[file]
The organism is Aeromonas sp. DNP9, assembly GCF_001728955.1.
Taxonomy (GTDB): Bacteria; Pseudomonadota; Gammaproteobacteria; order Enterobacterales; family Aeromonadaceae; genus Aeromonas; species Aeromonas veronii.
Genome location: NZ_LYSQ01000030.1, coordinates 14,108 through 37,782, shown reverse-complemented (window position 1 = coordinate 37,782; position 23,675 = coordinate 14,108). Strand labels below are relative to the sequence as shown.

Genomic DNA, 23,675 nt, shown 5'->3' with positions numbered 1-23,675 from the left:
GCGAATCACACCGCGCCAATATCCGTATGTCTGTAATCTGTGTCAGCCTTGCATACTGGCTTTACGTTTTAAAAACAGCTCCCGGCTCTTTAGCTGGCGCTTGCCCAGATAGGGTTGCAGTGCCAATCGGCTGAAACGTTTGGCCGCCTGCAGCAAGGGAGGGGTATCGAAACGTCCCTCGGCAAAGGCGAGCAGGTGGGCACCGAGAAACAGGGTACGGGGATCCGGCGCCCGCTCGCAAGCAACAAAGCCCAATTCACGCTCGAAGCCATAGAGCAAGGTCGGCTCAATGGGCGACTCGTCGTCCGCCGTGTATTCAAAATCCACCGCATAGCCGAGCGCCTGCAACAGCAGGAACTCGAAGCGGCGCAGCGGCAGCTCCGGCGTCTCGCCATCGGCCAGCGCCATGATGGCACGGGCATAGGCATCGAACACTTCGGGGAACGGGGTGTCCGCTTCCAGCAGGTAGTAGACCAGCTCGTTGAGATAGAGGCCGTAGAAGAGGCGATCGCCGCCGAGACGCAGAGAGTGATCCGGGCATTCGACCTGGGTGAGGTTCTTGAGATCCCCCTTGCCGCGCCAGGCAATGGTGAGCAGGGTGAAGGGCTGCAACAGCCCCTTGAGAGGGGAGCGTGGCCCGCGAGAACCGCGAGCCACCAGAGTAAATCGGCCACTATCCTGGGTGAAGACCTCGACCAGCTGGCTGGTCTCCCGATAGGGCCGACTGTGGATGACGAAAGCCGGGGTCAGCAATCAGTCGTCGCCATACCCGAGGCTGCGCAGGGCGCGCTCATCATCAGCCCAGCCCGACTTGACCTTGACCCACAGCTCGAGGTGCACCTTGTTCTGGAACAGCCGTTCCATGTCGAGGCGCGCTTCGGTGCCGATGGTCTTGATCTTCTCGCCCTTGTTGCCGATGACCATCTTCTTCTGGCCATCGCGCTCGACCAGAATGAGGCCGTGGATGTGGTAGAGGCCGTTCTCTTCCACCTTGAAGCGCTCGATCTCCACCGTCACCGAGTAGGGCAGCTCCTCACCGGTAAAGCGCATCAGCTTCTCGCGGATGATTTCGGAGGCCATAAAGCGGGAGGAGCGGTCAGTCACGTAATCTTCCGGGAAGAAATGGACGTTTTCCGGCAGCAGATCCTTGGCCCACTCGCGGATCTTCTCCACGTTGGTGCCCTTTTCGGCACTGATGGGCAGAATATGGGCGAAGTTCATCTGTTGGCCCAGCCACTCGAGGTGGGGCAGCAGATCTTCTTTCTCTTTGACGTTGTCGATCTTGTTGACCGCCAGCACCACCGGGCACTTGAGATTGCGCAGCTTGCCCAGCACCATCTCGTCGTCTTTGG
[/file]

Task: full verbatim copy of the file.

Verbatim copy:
The organism is Aeromonas sp. DNP9, assembly GCF_001728955.1.
Taxonomy (GTDB): Bacteria; Pseudomonadota; Gammaproteobacteria; order Enterobacterales; family Aeromonadaceae; genus Aeromonas; species Aeromonas veronii.
Genome location: NZ_LYSQ01000030.1, coordinates 14,108 through 37,782, shown reverse-complemented (window position 1 = coordinate 37,782; position 23,675 = coordinate 14,108). Strand labels below are relative to the sequence as shown.

Genomic DNA, 23,675 nt, shown 5'->3' with positions numbered 1-23,675 from the left:
GCGAATCACACCGCGCCAATATCCGTATGTCTGTAATCTGTGTCAGCCTTGCATACTGGCTTTACGTTTTAAAAACAGCTCCCGGCTCTTTAGCTGGCGCTTGCCCAGATAGGGTTGCAGTGCCAATCGGCTGAAACGTTTGGCCGCCTGCAGCAAGGGAGGGGTATCGAAACGTCCCTCGGCAAAGGCGAGCAGGTGGGCACCGAGAAACAGGGTACGGGGATCCGGCGCCCGCTCGCAAGCAACAAAGCCCAATTCACGCTCGAAGCCATAGAGCAAGGTCGGCTCAATGGGCGACTCGTCGTCCGCCGTGTATTCAAAATCCACCGCATAGCCGAGCGCCTGCAACAGCAGGAACTCGAAGCGGCGCAGCGGCAGCTCCGGCGTCTCGCCATCGGCCAGCGCCATGATGGCACGGGCATAGGCATCGAACACTTCGGGGAACGGGGTGTCCGCTTCCAGCAGGTAGTAGACCAGCTCGTTGAGATAGAGGCCGTAGAAGAGGCGATCGCCGCCGAGACGCAGAGAGTGATCCGGGCATTCGACCTGGGTGAGGTTCTTGAGATCCCCCTTGCCGCGCCAGGCAATGGTGAGCAGGGTGAAGGGCTGCAACAGCCCCTTGAGAGGGGAGCGTGGCCCGCGAGAACCGCGAGCCACCAGAGTAAATCGGCCACTATCCTGGGTGAAGACCTCGACCAGCTGGCTGGTCTCCCGATAGGGCCGACTGTGGATGACGAAAGCCGGGGTCAGCAATCAGTCGTCGCCATACCCGAGGCTGCGCAGGGCGCGCTCATCATCAGCCCAGCCCGACTTGACCTTGACCCACAGCTCGAGGTGCACCTTGTTCTGGAACAGCCGTTCCATGTCGAGGCGCGCTTCGGTGCCGATGGTCTTGATCTTCTCGCCCTTGTTGCCGATGACCATCTTCTTCTGGCCATCGCGCTCGACCAGAATGAGGCCGTGGATGTGGTAGAGGCCGTTCTCTTCCACCTTGAAGCGCTCGATCTCCACCGTCACCGAGTAGGGCAGCTCCTCACCGGTAAAGCGCATCAGCTTCTCGCGGATGATTTCGGAGGCCATAAAGCGGGAGGAGCGGTCAGTCACGTAATCTTCCGGGAAGAAATGGACGTTTTCCGGCAGCAGATCCTTGGCCCACTCGCGGATCTTCTCCACGTTGGTGCCCTTTTCGGCACTGATGGGCAGAATATGGGCGAAGTTCATCTGTTGGCCCAGCCACTCGAGGTGGGGCAGCAGATCTTCTTTCTCTTTGACGTTGTCGATCTTGTTGACCGCCAGCACCACCGGGCACTTGAGATTGCGCAGCTTGCCCAGCACCATCTCGTCGTCTTTGG